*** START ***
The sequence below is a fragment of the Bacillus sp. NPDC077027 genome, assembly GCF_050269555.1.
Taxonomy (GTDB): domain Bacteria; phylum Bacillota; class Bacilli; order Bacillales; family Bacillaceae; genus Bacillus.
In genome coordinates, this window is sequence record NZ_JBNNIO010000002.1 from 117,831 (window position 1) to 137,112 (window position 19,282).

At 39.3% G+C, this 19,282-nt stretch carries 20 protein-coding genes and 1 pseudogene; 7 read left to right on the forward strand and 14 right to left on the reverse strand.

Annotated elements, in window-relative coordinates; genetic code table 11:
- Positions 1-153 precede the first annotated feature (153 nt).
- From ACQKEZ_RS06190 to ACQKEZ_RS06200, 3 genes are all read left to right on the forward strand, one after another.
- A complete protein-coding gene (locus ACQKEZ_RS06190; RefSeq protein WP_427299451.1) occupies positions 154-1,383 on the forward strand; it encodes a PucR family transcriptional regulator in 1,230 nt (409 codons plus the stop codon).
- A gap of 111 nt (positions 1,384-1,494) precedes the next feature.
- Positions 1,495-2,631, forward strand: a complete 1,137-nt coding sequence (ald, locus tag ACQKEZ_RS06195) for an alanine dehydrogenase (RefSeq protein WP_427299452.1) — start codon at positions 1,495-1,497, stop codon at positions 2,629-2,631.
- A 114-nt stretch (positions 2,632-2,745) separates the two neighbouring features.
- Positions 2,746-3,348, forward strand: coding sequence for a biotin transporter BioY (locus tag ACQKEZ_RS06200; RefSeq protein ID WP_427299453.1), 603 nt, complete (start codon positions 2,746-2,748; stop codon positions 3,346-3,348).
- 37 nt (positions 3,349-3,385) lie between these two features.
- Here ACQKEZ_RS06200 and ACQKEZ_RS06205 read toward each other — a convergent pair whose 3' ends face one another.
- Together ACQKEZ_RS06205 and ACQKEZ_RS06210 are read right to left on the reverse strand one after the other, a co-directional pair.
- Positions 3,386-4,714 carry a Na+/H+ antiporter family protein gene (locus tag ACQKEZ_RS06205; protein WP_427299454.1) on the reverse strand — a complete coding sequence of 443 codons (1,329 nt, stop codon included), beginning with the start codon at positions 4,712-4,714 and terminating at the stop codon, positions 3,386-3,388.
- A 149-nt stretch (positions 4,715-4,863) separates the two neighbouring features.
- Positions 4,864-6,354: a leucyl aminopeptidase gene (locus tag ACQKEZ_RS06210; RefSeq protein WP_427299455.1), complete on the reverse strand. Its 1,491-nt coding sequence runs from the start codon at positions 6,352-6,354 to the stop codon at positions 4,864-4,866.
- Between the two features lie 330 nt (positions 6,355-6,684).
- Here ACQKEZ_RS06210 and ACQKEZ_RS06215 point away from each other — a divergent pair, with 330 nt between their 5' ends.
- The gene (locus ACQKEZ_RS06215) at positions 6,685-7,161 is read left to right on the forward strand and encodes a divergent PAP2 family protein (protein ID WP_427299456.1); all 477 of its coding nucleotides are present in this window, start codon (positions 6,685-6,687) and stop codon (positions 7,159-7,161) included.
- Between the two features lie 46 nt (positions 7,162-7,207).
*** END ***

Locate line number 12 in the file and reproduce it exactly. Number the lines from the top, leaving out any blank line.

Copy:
- Positions 2,746-3,348, forward strand: coding sequence for a biotin transporter BioY (locus tag ACQKEZ_RS06200; RefSeq protein ID WP_427299453.1), 603 nt, complete (start codon positions 2,746-2,748; stop codon positions 3,346-3,348).